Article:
Best Actor in a Play
John Heffernan, Oppenheimer
Many are the ways in which I love Heffernan but the increasingly regularity with which he is scoring leading roles in interesting plays has to be chief among them, as for the many friends who have followed his career for a while now. And as the father of the atomic bomb here, he did not disappoint, bringing his customary diligence and intelligence to bear with the many conflicts of this fascinating character.
Honourable mention: David Morrissey, Hangmen
The perfect exemplar for Martin McDonagh’s portrait of mixed-up masculinity in ’60s Oldham, Morrissey’s former-hangman-turned-pub-landlord was at the same time a blistering paean to the past and a scorching reminder to let go thereof.
Chiwetel Ejiofor, Everyman
Jamie Samuel, Plastic Figurines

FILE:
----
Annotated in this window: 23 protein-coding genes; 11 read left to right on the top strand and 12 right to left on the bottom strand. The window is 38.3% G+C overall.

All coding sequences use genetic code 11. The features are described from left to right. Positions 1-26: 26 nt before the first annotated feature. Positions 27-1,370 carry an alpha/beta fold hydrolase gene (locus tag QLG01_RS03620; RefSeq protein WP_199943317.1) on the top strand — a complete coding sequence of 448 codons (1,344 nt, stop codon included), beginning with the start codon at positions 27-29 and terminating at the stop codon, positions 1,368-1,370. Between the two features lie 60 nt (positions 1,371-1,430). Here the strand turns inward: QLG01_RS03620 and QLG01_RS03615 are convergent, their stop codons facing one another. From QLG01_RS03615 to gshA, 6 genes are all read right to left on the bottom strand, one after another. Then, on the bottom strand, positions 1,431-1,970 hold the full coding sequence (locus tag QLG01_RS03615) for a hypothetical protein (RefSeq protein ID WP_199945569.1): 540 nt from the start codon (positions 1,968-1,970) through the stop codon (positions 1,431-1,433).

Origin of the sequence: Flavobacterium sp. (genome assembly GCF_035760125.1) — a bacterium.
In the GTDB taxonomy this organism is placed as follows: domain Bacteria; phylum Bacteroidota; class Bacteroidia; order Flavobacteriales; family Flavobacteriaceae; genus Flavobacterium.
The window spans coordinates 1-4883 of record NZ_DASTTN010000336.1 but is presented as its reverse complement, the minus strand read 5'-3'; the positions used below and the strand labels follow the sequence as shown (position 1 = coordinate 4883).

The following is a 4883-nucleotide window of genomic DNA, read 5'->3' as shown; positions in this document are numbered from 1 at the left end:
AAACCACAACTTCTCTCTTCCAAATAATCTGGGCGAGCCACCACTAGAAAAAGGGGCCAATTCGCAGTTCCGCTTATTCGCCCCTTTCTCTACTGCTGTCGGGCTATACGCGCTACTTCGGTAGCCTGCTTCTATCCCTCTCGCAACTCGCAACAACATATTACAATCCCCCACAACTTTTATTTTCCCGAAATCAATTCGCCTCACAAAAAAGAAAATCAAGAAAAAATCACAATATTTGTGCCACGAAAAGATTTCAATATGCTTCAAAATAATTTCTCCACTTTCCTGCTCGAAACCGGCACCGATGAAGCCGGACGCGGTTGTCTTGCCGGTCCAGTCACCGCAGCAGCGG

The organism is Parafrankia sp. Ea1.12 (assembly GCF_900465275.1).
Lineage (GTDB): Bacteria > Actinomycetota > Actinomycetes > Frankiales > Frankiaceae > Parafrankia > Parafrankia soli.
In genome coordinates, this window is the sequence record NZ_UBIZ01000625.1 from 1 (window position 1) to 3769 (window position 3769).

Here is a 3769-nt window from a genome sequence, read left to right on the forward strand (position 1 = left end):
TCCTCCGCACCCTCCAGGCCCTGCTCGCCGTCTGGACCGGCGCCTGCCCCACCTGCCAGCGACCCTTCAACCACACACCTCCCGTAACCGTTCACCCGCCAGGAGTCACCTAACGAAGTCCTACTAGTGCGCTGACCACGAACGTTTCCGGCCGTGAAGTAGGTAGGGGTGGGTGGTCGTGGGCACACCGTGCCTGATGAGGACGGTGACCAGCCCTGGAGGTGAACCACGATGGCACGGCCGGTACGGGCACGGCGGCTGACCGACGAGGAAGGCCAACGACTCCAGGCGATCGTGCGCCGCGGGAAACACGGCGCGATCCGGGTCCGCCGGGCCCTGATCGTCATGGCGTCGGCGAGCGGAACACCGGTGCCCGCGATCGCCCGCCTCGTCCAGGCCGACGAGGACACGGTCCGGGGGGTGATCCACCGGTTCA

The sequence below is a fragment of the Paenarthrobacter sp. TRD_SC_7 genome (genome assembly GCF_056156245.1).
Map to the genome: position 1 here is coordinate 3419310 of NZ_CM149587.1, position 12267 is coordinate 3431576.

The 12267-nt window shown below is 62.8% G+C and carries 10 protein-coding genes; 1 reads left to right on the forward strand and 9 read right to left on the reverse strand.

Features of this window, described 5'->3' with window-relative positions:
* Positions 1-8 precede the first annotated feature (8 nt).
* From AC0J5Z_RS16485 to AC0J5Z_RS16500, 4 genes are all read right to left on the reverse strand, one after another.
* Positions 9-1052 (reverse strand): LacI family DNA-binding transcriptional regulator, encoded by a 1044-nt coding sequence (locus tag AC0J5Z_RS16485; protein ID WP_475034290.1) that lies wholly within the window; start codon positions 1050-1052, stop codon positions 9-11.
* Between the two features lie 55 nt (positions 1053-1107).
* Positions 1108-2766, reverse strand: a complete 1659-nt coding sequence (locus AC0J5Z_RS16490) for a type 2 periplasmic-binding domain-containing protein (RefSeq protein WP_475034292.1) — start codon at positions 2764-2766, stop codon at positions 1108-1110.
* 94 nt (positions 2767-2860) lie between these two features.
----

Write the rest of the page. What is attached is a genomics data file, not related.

Eelco Smits, Glazen Speelgoed
Angus Wright, Oresteia
Ron Cook, The Homecoming; Jason Hughes, Violence and Son; Cal MacAninch, My Eyes Went Dark; Henry Pettigrew, The Effect
Best Actor in a Musical
Giles Terera, Pure Imagination
These awards are about the moments that live strongest in my mind and for me, Terera sweeping me (and the rest of the audience, I suppose!) up into a world of pure imagination and candy bars is right there at the top. Rumours of him heading up a Sammy Davis Jnr musical abound but on this evidence, he should be aiming for Willy Wonka’s Chocolate Factory itself.
Honourable mention: Matt Henry, Kinky Boots
Derided in some parts as reality show stunt casting when first announced, Henry silenced the doubters and then some with an astonishingly assured performance as Lola, the drag queen taking most of Northampton – and herself – on quite the journey.
Ian Bartholomew, Mrs Henderson Presents
Killian Donnelly, Kinky Boots
Scott Garnham, Grand Hotel
Alex Gaumond, Seven Brides for Seven Brothers
Dean John-Wilson, Songs For A New World; Alan McHale, The Clockmaker’s Daughter; Haydn Oakley, The Smallest Show on Earth; Simon Paisley Day, The Lorax